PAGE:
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Pain. 2003 Dec;106(3):501-12.

Up-regulation of metabotropic glutamate receptor subtypes 3 and 5 in spinal cord in a clinical model of persistent inflammation and hyperalgesia.

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Division of Veterinary Physiology and Pharmacology, Department of Veterinary Preclinical Studies, Institute of Comparative Medicine, University of Glasgow, Bearsden Road, Glasgow, G61 1QH, UK.


Evidence from experimental pain research has revealed that metabotropic glutamate receptors (mGluRs) play a pivotal role in nociceptive processing, inflammatory pain and hyperalgesia. The aim of this study was to characterise expression of group I and II mGluRs in spinal cord in a model of naturally occurring persistent inflammation (sheep with unilateral lameness due to inflammation of the digital tissues of the feet, estimated to have been affected by the condition for >2 weeks) and an experimental model of acute inflammation (injection of intradermal carrageenan into lower forelimb in sheep). Animals with unilateral clinical inflammation displayed significant mechanical hyperalgesia on the affected limb. Carrageenan treatment produced significant bilateral limb mechanical hyperalgesia 3 h post-injection. Up-regulation of mGluR(3) and mGluR(5) mRNA was observed in ipsilateral spinal cord recovered from clinically lame animals, restricted to laminae II-V and I-II, respectively. Western blot analyses of protein extracts revealed a bilateral increase in mGluR(2/3) and mGluR(5). No change was detected in spinal cord mGluR(1) or mGluR(2) mRNA. There was no change in mGluR(1,2,3,5) subtype mRNA or proteins in spinal cord recovered from animals 3 h post-carrageenan. These results demonstrate for the first time that mGluR subtypes are differentially expressed in spinal cord dorsal horn in response to persistent inflammation, and suggest that mGluR activity may be involved in mediating altered behaviours associated with clinical inflammatory pain.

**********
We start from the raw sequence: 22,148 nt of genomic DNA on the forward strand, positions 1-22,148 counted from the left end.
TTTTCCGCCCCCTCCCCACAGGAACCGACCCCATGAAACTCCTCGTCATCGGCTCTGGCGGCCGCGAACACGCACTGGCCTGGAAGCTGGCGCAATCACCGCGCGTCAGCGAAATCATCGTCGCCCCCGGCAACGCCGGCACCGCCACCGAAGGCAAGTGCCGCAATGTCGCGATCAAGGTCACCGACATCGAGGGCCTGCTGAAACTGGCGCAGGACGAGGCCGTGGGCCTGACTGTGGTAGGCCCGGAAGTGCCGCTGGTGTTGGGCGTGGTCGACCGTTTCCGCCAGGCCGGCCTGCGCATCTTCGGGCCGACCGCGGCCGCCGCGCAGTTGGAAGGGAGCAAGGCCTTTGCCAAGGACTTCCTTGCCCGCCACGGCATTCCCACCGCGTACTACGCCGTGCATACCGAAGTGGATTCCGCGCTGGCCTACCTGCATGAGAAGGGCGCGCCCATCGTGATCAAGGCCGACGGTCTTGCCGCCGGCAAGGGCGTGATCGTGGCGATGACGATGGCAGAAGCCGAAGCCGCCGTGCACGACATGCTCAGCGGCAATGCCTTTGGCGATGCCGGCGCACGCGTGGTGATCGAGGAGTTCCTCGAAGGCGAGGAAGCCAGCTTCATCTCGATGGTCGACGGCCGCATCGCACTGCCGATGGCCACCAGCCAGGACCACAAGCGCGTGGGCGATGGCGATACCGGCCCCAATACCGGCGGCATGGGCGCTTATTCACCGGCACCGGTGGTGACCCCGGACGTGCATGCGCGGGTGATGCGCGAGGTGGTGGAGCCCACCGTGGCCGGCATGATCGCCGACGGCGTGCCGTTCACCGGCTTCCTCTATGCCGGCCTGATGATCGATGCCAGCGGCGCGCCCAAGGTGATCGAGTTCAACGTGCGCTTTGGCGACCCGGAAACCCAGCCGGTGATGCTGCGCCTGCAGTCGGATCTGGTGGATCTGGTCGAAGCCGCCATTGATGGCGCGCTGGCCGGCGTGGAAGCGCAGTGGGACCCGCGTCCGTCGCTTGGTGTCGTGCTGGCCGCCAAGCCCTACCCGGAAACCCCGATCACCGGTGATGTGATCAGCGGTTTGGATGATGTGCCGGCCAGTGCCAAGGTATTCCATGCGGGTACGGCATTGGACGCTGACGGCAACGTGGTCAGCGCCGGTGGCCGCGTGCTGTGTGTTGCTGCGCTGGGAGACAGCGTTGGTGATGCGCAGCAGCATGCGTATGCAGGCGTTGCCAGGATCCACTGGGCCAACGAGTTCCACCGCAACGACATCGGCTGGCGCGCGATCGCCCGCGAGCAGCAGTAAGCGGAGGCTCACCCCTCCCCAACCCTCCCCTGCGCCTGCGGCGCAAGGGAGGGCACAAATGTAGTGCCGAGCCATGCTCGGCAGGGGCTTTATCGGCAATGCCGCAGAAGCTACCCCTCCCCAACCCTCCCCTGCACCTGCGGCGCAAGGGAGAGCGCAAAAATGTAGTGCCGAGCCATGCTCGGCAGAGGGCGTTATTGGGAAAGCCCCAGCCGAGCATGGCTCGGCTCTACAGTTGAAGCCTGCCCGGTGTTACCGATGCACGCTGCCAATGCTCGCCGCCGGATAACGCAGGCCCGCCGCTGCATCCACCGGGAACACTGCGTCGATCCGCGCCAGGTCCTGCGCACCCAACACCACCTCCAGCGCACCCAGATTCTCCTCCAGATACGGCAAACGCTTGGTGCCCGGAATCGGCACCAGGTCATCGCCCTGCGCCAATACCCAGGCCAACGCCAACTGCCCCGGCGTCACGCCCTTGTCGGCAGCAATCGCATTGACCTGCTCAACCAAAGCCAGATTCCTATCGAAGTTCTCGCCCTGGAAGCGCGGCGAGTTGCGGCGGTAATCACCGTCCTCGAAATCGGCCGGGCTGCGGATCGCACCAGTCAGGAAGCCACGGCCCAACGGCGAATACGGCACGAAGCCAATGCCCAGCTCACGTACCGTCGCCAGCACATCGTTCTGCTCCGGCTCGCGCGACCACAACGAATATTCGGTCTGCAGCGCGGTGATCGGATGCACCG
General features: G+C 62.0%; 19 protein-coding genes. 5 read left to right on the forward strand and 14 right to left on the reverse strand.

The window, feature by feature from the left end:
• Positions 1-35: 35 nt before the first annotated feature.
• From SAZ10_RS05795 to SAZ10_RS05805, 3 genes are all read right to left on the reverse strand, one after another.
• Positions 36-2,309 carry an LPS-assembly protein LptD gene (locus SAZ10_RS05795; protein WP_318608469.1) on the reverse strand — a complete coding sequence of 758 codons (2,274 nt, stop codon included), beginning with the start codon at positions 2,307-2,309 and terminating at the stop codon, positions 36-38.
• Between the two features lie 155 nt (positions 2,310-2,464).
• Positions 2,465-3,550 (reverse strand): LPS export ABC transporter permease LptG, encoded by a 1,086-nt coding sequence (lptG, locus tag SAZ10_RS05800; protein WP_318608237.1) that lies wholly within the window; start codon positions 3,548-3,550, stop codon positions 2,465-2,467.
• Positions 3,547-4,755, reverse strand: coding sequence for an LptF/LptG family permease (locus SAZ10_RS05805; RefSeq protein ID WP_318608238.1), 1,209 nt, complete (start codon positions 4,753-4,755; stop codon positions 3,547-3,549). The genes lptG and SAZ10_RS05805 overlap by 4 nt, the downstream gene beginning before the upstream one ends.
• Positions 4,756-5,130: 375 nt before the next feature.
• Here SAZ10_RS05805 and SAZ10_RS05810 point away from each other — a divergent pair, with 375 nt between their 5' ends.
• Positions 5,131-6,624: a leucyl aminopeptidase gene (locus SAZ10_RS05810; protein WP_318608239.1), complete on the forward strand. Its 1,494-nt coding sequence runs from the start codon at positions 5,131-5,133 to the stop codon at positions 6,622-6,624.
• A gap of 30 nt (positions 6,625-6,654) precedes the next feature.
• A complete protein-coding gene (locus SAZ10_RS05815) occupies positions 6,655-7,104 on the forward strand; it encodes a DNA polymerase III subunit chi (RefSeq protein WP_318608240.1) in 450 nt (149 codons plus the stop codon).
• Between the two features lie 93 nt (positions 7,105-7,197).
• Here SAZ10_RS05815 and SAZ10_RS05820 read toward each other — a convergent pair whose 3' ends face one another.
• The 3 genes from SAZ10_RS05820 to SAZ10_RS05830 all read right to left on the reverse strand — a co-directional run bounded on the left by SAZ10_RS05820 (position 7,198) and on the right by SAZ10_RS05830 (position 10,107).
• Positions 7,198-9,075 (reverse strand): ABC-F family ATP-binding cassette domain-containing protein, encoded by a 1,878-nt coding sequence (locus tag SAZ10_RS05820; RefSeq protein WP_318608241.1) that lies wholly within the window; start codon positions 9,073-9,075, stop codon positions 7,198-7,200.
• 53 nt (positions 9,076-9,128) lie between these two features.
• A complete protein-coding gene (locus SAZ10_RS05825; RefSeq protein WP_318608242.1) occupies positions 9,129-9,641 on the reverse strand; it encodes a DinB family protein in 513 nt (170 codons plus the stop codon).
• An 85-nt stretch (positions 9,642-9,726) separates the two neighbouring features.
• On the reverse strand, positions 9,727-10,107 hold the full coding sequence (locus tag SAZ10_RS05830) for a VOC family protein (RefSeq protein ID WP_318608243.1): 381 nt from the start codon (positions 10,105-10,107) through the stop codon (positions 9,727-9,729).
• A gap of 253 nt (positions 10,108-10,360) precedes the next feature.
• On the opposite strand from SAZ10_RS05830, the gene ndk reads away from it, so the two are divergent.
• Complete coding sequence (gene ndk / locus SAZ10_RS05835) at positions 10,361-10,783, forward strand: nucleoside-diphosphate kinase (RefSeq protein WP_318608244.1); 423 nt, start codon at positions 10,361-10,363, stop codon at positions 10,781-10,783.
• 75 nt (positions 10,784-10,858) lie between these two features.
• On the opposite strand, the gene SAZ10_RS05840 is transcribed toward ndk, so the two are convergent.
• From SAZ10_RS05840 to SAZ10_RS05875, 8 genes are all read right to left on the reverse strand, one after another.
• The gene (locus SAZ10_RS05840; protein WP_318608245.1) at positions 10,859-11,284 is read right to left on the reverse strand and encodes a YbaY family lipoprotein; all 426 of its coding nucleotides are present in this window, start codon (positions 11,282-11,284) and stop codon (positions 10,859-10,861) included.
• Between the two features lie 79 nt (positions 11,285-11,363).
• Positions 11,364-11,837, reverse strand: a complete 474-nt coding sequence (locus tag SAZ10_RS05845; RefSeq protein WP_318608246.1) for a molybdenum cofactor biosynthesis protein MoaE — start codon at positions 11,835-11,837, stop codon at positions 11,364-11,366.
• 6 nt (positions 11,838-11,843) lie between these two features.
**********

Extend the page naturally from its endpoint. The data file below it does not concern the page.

[Indexed for MEDLINE]

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